Monday,  March 8, 2021  11:54 pm

Air Canada suspends more routes in Atlantic provinces, slashes workforce by 1,700


Air Canada suspends more routes in Atlantic provinces, slashes workforce by 1,700
Michael Pihach

Michael Pihach is an award-winning journalist with a keen interest in digital storytelling. In addition to PAX, Michael has also written for CBC Life, Ryerson University Magazine, IN Magazine, and DailyXtra.ca. Michael joins PAX after years of working at popular Canadian television shows, such as Steven and Chris, The Goods and The Marilyn Denis Show.

Air Canada is pulling more routes out of Atlantic Canada, according to the Atlantic Canada Airports Association.

As of Jan. 23, the airline will suspend all service in Gander, N.L., Goose Bay, N.L., and Fredericton, N.B.

The news comes days after Air Canada, on Jan. 11, suspended all flights in Sydney, N.S., and Saint John, N.B., in addition to temporarily pausing its Deer Lake- Halifax, Fredericton-Toronto, Charlottetown-Toronto and Halifax-Ottawa services.

On Wednesday (Jan. 13), the airline said it is adjusting its network under its COVID-19 Mitigation and Recovery Plan by further reducing first quarter system capacity by an additional 25 per cent.

READ MORE: AC cuts more routes in Atlantic provinces; airline still carrying less than 8% of normal volume

As a result of the changes, there will be a workforce reduction of approximately 1,700 employees, in addition to the over 200 impacted employees at its Express carriers.

Reducing cash burn

In a release, Air Canada said it is working with its unions on mitigation programs, citing government-imposed travel restrictions and quarantine measures as the main reason for the cutbacks. 

“…we have seen an immediate impact to our close-in bookings and have made the difficult but necessary decision to further adjust our schedule and rationalize our transborder, Caribbean and domestic routes to better reflect expected demand and to reduce cash burn,” said Lucie Guillemette, executive vice-president and chief commercial officer at Air Canada. “We regret the impact these difficult decisions will have on our employees who have worked very hard during the pandemic looking after our customers, as well as on the affected communities,”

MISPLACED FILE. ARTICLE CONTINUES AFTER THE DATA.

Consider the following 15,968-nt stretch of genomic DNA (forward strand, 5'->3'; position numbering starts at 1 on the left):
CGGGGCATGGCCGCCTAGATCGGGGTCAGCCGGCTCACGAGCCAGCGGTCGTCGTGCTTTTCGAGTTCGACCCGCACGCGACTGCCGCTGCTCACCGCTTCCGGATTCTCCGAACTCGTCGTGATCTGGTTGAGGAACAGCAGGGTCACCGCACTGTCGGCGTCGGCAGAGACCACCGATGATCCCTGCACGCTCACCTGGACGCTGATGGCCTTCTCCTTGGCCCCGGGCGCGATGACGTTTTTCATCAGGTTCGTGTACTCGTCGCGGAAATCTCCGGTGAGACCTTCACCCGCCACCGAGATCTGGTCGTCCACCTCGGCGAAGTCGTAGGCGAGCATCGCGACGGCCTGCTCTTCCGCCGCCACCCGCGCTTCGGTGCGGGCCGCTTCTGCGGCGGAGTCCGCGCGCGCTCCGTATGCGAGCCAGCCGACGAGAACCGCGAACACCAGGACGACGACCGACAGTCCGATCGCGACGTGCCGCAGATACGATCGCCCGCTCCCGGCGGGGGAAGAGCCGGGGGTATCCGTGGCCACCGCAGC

While Ms. Guillemette admitted that “this is not the news we were hoping to announce this early into the year,” she said Air Canada is still encouraged by the already-approved two COVID-19 vaccines in Canada and the government’s plan to vaccinate a bulk of eligible Canadians by September

“We look forward to seeing our business start to return to normal and to bringing back some of our more than 20,000 employees currently on furlough and layoff,” said Guillemette.

With the latest reductions, capacity in the first quarter of 2021 will be about 20 per cent of what Air Canada operated in the first quarter of 2019.

Air Canada says it will continue to evaluate and adjust its network as required in response to the trajectory of the pandemic, government-imposed travel restrictions and quarantines, and to market and regulatory conditions.

Affected customers on all routes will be contacted by Air Canada and offered options, including refunds for eligible customers and alternative routings where available.

Disconnecting Atlantic Canada

Atlantic Canada has endured a wave of route suspensions from airlines in recent months.

In October, WestJet announced plans to indefinitely suspend operations to Moncton, Fredericton, Sydney and Charlottetown, while significantly reducing service to Halifax and St. John's. 

READ MOREWestJet pulls back from Atlantic Canada, eliminates 100+ weekly flights

The move eliminated more than 100 flights weekly, or almost 80 percent of seat capacity, from the Atlantic region, and also paused operations to Quebec City with the removal of Toronto service.

"It has become increasingly unviable to serve these markets," Ed Sims, WestJet President and CEO, said at the time. "Since the pandemic's beginning, we have worked to keep essential air service to all of our domestic airports, however, demand for travel is being severely limited by restrictive policies and third-party fee increases that have left us out of runway without sector-specific support."

Airlines have been cutting services for several months now as demand for travel drops amid the coronavirus crisis. 

Trudeau's Liberal government delivered its fall fiscal update on Nov. 30, announcing a new aid package for Canada’s struggling travel and tourism tourism sector, but did not reveal any sector-specific support for aviation. 

The federal government is still preparing a bailout package for airlines, according to reports.


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